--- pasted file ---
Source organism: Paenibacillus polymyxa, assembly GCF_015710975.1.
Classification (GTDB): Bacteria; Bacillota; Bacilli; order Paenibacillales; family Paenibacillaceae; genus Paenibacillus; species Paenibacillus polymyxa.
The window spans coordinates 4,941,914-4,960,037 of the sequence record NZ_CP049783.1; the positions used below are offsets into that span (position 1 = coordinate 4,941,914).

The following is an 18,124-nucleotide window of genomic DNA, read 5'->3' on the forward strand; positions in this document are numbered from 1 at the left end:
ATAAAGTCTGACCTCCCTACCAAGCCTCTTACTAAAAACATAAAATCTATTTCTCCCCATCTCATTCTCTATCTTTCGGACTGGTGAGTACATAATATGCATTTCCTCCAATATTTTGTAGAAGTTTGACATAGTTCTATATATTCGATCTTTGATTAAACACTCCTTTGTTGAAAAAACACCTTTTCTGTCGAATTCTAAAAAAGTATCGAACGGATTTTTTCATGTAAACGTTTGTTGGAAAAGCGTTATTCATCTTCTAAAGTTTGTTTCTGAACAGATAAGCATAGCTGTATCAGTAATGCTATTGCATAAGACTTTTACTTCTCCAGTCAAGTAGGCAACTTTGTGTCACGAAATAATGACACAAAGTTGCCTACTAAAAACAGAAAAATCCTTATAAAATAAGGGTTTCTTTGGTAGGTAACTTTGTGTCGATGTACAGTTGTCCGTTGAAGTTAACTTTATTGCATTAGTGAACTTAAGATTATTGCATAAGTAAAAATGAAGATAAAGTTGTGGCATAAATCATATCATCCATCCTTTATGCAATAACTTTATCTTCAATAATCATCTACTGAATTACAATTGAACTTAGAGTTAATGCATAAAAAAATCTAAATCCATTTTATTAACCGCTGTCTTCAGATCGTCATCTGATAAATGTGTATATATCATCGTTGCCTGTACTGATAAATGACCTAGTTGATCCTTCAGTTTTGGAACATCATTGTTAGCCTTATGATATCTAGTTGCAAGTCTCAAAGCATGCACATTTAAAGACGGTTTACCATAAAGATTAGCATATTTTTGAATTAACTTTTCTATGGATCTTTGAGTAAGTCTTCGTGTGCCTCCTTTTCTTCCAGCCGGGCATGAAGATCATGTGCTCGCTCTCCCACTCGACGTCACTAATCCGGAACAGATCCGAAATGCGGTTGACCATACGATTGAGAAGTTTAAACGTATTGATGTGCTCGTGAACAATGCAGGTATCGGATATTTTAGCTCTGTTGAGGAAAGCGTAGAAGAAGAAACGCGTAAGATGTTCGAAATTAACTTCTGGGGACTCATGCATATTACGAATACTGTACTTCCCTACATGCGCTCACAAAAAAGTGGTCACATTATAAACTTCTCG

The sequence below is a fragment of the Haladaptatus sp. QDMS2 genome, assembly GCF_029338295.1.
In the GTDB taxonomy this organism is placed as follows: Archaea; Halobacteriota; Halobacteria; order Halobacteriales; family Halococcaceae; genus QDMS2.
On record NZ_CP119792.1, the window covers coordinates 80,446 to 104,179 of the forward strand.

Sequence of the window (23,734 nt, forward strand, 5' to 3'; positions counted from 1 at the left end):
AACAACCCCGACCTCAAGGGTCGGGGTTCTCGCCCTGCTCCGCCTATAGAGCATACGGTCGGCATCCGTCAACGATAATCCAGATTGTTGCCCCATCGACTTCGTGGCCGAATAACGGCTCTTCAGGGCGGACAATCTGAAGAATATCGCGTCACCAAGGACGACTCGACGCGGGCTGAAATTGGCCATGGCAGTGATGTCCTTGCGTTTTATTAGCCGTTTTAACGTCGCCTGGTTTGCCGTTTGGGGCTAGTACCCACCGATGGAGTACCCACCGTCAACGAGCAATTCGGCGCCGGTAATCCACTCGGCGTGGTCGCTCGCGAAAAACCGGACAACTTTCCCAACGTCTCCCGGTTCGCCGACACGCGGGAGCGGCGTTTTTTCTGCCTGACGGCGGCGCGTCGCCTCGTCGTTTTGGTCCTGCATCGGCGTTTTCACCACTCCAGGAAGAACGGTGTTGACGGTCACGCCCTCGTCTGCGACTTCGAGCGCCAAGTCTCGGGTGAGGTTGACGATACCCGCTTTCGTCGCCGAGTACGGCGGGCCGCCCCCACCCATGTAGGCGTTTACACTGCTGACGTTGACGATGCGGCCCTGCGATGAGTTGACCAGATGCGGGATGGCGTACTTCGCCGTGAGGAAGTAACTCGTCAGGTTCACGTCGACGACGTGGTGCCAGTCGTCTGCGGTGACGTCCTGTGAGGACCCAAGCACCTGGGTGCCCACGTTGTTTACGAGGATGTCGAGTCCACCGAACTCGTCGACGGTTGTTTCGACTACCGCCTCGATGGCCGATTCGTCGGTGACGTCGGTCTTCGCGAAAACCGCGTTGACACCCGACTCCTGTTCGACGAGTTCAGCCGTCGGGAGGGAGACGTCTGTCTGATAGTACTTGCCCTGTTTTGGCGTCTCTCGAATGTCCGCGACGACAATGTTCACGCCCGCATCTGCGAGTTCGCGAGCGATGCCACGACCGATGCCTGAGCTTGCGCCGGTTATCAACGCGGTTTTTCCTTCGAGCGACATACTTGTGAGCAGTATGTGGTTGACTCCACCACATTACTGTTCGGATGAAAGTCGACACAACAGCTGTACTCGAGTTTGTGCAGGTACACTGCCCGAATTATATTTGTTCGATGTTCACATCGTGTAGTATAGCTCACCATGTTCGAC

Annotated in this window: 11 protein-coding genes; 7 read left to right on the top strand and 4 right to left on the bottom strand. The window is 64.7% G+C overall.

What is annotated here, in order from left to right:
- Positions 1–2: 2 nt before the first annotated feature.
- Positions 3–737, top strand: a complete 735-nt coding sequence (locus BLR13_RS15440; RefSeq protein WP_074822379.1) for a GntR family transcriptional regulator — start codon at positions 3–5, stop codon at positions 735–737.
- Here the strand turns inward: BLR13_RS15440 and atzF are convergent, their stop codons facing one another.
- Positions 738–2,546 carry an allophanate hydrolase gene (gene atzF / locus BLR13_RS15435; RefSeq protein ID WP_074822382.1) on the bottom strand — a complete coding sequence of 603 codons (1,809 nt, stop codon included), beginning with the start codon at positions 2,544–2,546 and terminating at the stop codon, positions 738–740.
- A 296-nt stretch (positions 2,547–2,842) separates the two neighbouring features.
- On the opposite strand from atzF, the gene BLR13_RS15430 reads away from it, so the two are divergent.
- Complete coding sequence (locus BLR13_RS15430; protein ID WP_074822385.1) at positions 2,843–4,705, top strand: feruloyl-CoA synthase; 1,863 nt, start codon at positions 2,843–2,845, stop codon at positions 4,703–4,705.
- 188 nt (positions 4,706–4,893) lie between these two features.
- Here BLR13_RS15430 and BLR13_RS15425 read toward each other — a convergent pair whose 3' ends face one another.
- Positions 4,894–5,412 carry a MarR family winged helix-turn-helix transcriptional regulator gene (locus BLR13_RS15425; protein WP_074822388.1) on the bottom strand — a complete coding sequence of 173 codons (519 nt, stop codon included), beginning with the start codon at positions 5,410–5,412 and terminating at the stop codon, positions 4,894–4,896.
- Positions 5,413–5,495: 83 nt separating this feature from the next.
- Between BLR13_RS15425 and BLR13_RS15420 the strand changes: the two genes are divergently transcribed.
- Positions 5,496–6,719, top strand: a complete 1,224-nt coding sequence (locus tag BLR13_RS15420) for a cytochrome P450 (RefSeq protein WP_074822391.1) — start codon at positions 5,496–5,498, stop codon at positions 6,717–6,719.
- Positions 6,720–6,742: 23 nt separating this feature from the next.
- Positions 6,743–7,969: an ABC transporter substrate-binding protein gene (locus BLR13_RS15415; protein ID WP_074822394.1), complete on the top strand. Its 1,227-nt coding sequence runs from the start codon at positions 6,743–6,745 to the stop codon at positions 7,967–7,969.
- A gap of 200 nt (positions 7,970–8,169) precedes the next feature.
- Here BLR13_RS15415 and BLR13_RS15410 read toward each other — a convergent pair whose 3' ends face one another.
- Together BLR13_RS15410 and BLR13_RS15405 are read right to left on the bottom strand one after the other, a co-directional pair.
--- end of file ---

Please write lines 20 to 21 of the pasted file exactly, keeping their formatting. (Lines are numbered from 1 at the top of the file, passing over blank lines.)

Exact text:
- 188 nt (positions 4,706–4,893) lie between these two features.
- Here BLR13_RS15430 and BLR13_RS15425 read toward each other — a convergent pair whose 3' ends face one another.